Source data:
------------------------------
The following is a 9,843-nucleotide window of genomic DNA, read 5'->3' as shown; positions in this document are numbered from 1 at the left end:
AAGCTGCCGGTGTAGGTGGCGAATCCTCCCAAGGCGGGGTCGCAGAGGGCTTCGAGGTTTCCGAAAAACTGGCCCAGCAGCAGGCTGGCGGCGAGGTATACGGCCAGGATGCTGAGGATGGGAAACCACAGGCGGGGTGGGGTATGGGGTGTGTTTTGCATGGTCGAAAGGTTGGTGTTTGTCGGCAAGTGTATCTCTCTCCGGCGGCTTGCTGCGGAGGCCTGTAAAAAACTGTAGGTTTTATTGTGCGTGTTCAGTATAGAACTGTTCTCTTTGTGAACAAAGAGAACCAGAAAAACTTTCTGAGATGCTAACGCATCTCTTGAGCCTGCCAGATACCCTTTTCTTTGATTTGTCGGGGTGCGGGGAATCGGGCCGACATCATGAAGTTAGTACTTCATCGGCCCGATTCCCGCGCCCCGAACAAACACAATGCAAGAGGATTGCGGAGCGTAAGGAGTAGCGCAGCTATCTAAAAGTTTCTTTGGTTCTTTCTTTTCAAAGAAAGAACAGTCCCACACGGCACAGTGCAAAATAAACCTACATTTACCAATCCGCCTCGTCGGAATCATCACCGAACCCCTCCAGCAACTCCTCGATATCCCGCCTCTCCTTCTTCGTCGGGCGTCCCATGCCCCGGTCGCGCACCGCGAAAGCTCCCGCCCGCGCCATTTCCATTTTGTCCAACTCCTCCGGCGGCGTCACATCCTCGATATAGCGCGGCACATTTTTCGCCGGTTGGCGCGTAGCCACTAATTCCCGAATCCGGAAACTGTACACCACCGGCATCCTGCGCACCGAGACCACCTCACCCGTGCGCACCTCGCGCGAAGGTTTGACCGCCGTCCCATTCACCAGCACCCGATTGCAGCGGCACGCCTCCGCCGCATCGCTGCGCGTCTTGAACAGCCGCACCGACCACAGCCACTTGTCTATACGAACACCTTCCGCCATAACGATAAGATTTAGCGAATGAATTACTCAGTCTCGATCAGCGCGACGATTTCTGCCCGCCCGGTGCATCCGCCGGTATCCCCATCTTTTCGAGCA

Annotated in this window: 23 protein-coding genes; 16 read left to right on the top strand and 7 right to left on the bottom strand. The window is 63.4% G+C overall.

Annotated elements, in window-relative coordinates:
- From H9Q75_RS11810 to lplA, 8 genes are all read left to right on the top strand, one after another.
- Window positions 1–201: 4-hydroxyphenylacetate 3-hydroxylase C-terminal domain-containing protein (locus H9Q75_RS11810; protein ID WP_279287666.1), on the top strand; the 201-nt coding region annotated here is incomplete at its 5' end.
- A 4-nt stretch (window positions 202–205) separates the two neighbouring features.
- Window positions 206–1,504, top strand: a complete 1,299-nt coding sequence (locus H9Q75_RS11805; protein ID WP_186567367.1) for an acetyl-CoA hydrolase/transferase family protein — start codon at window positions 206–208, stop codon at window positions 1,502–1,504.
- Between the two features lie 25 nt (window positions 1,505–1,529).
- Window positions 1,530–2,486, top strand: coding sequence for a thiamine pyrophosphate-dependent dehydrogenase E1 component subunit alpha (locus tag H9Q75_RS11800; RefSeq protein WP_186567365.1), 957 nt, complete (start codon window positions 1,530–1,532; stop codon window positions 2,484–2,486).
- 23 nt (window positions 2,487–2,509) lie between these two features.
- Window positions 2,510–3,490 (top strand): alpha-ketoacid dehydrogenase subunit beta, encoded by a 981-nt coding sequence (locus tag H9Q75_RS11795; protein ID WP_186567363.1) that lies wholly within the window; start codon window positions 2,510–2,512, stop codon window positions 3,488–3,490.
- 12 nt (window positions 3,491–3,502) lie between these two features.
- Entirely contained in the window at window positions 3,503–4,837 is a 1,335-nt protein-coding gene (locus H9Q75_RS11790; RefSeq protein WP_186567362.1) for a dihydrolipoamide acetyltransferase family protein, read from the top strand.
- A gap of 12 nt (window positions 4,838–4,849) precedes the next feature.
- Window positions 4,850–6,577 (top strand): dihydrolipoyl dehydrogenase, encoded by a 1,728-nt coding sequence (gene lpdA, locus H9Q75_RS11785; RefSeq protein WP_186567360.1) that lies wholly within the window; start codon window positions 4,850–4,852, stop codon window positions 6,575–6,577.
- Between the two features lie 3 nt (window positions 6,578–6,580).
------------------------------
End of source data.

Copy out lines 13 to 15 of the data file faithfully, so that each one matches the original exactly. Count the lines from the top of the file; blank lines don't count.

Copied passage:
- 12 nt (window positions 3,491–3,502) lie between these two features.
- Entirely contained in the window at window positions 3,503–4,837 is a 1,335-nt protein-coding gene (locus H9Q75_RS11790; RefSeq protein WP_186567362.1) for a dihydrolipoamide acetyltransferase family protein, read from the top strand.
- A gap of 12 nt (window positions 4,838–4,849) precedes the next feature.